The valley floor itself can experience a variety of topographical changes. As was discussed, the Napa River and other streams deposit clays, shales, and a variety of other river sediments in the valley lowlands, while a historical narrowing of the river has resulted in large concentrations of sedimentary rocks. The Napa River also can flood from late fall to early spring, depositing river sediments far past its typical banks (Larson).
The elevation of the valley also changes as one travels south to north. At the southernmost point of Napa Valley, the elevation is essentially at sea level, but it rises to 362 feet at the northern end, near Calistoga (Larson). The valley also narrows as one moves north, from a width of five miles in Napa to just one mile in Calistoga, where the Mayacamas, Mt. St. Helena and the Vacas close in around it (Larson). The topographical changes across Napa Valley result in a variety of different grapes and wines. For example, vintners claim that the Mt. St. Helena region has a gravelly, clay soil that produces rich reds with deep tannins, while the Vacas region's dry, warmer conditions permit wines with hints of spice and peppercorn, although the porous rocks make irrigation critical (Tinney). The Mayacamas grapes are known for having concentrated, mineral-rich flavor, a result of soil conditions presented by the uplifted oceanic crust (Tinney).
Naturally, the topography of Napa Valley has a significant influence on the region's climate, which can vary significantly by location, season, and time of day. As mentioned earlier, the coastal Mayacamas mountains affect the climate in other areas of Napa Valley. The Mayacamas can be cool and wet, receiving the chilling winds and moisture from the Pacific. On the other hand, they block cool air and humidity from reaching the Vacas range, which is warmer and dryer as a result. In essence, Napa Valley serves as a buffer between the cool coastal regions of Northern California and the hotter Vacas range. It can grow high- and low-humidity grapes within miles of each other.
The southern part of Napa Valley, near San Pablo Bay -- the northern tip of San Francisco Bay -- tends to be several degrees cooler than the rest of the valley, as it has unfettered access to ocean winds ("Climate of"). As Napa Valley stretches north, it takes a sharp turn west, and the cooling ocean winds do not make the turn ("Climate of"). As a result, some northern valley communities, such as St. Helena and Calistoga, tend to be much warmer than the southern towns ("Climate of").
A ography results in temperature and precipitation variances that have a significant effect on which grapes are grown in certain parts of Napa Valley. For example, in the Howell Mountain region, in the northeast part of the valley, wine growers can expect as much as 50 inches a year of rain, as well as warm, Mediterranean-type temperatures and fairly cool evenings ("Napa Valley: An ideal"). This permit's the growing of excellent cabernet sauvignon, merlot and zinfandel grapes; chardonnay and viognier grapes are grown as well, but they are not as fruity as those grown at lower elevations ("Napa Valley: An ideal"). By contrast, the Rutherford region in southern Napa Valley sees a maximum annual rainfall of just 35 inches, and cooler temperatures that rarely exceed 90 degrees Fahrenheit, even in the summer ("Napa Valley: An ideal"). This climate is conducive to growing cabernet sauvignon and sangiovese grapes, but also allows for a crisp and aromatic chardonnay ("Napa Valley: An ideal"). The cool temperatures of Oak Valley in southern Napa Valley also allow for a strong Riesling grape, although that regional benefits from alluvial deposits in the soil ("Napa Valley: An ideal").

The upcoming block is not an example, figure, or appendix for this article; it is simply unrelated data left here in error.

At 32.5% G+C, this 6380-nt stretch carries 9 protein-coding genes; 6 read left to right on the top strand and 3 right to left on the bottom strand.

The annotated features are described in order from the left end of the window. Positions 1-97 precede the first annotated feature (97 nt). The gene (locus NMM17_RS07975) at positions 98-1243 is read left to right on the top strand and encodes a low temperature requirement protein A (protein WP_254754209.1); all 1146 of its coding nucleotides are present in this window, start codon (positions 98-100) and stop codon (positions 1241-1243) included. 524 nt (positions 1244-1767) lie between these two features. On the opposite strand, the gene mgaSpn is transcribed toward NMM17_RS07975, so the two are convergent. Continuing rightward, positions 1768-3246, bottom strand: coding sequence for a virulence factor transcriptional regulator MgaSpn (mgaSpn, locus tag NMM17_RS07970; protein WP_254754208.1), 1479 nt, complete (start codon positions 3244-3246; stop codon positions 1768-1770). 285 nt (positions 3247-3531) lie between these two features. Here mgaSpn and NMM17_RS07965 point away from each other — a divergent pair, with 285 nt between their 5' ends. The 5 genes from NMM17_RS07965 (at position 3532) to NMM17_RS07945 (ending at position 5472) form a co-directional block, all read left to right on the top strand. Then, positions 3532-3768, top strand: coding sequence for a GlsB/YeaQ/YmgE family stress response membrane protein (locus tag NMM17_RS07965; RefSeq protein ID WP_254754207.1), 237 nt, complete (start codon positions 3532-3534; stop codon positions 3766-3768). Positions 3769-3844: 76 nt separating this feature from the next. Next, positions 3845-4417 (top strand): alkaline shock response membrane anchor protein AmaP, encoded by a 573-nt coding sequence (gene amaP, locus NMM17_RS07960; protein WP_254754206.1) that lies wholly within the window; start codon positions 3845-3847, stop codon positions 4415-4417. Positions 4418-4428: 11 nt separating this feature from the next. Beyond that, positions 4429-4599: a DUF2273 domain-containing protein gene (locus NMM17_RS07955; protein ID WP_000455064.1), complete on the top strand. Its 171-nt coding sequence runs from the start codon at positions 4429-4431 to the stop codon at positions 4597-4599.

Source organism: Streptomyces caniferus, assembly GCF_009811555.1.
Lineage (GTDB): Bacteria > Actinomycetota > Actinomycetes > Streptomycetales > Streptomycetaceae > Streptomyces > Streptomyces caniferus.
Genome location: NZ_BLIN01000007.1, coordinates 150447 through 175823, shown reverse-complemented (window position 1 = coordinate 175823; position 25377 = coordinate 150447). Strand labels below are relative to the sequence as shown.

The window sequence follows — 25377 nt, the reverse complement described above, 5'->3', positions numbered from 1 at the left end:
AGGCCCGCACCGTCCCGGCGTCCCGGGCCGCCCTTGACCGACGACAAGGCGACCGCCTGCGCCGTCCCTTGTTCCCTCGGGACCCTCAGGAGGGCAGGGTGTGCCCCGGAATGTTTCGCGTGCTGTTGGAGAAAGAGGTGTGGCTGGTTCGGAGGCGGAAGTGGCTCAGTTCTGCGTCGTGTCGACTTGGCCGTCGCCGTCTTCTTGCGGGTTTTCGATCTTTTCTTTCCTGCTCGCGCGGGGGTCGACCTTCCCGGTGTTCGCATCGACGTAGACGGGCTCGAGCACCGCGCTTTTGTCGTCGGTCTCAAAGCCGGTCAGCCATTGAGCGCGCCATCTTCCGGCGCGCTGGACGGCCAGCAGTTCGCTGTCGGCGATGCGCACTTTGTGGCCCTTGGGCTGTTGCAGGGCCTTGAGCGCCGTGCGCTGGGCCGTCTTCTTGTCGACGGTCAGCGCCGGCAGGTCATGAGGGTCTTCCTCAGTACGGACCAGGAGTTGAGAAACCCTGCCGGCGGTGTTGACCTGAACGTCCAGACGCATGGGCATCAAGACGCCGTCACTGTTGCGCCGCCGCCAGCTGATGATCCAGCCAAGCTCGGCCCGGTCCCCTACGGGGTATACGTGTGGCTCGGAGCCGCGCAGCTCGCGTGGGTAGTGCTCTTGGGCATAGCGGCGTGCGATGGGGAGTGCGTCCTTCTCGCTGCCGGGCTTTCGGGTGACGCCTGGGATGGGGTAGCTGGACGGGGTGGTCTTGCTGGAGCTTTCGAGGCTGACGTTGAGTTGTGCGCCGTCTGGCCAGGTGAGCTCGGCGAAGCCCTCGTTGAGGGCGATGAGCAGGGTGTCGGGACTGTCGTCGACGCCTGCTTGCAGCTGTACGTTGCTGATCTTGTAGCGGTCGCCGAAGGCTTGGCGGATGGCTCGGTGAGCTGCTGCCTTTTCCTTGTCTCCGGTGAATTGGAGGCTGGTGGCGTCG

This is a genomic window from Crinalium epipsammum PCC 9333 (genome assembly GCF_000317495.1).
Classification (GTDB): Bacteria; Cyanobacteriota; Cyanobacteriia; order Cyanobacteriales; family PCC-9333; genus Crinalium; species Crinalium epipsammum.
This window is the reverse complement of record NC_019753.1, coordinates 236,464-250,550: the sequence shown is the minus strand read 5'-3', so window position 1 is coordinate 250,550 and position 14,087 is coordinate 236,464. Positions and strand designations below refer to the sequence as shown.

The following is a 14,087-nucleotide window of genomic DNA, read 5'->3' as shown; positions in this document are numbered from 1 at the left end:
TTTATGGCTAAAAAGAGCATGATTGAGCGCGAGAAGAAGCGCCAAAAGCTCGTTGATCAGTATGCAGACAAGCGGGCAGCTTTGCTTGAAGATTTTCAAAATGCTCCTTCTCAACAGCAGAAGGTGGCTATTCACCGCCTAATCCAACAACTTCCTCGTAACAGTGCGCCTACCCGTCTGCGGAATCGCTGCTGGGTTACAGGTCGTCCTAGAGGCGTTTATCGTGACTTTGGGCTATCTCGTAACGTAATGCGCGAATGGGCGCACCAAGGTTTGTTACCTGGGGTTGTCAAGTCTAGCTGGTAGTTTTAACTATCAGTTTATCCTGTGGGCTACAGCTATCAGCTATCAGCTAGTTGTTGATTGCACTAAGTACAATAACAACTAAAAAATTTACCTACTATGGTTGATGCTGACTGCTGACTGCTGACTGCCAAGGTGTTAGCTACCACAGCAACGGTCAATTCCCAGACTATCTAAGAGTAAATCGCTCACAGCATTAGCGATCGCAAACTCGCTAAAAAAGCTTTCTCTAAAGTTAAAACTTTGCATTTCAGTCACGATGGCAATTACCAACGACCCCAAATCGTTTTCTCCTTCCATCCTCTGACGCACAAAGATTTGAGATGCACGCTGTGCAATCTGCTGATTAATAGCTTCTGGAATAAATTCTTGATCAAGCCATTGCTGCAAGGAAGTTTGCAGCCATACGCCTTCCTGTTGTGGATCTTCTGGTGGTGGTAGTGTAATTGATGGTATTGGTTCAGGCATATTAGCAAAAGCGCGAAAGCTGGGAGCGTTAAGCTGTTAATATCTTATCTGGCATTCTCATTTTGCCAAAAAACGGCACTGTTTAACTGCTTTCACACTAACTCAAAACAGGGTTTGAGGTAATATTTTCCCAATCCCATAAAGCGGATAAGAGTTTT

When it comes to wine-making, Napa Valley is nothing less than a natural wonder. Although considerably smaller than other regions renowned for wine, Napa Valley is able to produce a great variety of grapes for various wines, and some of the top red wines in the world. Napa Valley owes its success to the unique geological features of the region. Millions of years of friction between the Pacific and North American plates have transported non-native rocks and minerals to the valley, while also raising oceanic crust above sea level, causing volcanic eruptions, and creating mountain ranges. The end result has been ideal soil, bedrock, topographical and climate conditions for growing wine grapes. Soils have benefited from deposits of oceanic crust and volcanic ash, as well s sediments from valley waterways. The bedrock also is a unique mix of volcanic rock, oceanic crust, shale, limestone and other rock varieties, which help nurture various grape species. Napa Valley also is a unique topographical mix of mountain ranges and lowlands that shield some areas from moisture and ocean breezes, while allowing other parts of the valley to remain wet and comparatively cool. This results in climactic variations that allow Napa Valley vintners to grow grapes that require ample water supplies, while also accommodating low-moisture grape vines that can produce small, strongly flavored grapes. In conclusion, a variety of geological conditions have come together in a near-perfect fashion in Napa Valley to create a setting that is ideally suited for the production of quality wines.
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